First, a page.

${\sum _{w\in W}(-1)^{\ell (w)}w(e^{\lambda +\rho }S) \over e^{\rho }\prod _{\alpha \in \Delta ^{+}}(1-e^{-\alpha })}.$ Here S is a correction term given in terms of the imaginary simple roots by

$S=\sum _{I}(-1)^{|I|}e^{\Sigma I}\,$ where the sum runs over all finite subsets I of the imaginary simple roots which are pairwise orthogonal and orthogonal to the highest weight λ, and |I| is the cardinality of I and ΣI is the sum of the elements of I.

The denominator formula for the monster Lie algebra is the product formula

$j(p)-j(q)=\left({1 \over p}-{1 \over q}\right)\prod _{n,m=1}^{\infty }(1-p^{n}q^{m})^{c_{nm}}$ for the elliptic modular function j.

Peterson gave a recursion formula for the multiplicities mult(β) of the roots β of a symmetrizable (generalized) Kac–Moody algebra, which is equivalent to the Weyl–Kac denominator formula, but easier to use for calculations:

$(\beta ,\beta -2\rho )c_{\beta }=\sum _{\gamma +\delta =\beta }(\gamma ,\delta )c_{\gamma }c_{\delta }\,$ where the sum is over positive roots γ, δ, and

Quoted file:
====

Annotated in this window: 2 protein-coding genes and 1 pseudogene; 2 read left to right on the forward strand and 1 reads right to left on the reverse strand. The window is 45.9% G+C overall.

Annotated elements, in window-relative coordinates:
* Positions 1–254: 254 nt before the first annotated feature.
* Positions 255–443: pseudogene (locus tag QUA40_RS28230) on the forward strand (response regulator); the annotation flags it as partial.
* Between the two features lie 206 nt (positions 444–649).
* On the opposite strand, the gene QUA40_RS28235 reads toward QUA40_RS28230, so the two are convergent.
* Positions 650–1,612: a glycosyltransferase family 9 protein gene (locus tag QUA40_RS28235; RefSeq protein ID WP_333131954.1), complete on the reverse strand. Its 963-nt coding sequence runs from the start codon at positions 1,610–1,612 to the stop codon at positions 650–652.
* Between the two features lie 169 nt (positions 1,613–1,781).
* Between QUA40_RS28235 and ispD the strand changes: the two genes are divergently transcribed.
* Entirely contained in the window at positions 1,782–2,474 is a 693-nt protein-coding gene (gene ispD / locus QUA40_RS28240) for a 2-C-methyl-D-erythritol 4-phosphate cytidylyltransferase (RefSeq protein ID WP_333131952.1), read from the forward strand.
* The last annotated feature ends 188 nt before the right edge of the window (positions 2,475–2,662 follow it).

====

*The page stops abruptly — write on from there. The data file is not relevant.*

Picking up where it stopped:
$c_{\beta }=\sum _{n\geq 1}{\operatorname {mult} (\beta /n) \over n}.$ ## Harish-Chandra Character Formula

Harish-Chandra showed that Weyl's character formula admits a generalization to representations of a real, reductive group. Suppose $\pi$ is an irreducible, admissible representation of a real, reductive group G with infinitesimal character $\lambda$ . Let $\Theta _{\pi }$ be the Harish-Chandra character of $\pi$ ; it is given by integration against an analytic function on the regular set. If H is a Cartan subgroup of G and H' is the set of regular elements in H, then

$\Theta _{\pi }|_{H'}={\sum _{w\in W/W_{\lambda }}a_{w}e^{w\lambda } \over e^{\rho }\prod _{\alpha \in \Delta ^{+}}(1-e^{-\alpha })}.$ Here

and the rest of the notation is as above.

The coefficients $a_{w}$ are still not well understood. Results on these coefficients may be found in papers of Herb, Adams, Schmid, and Schmid-Vilonen among others.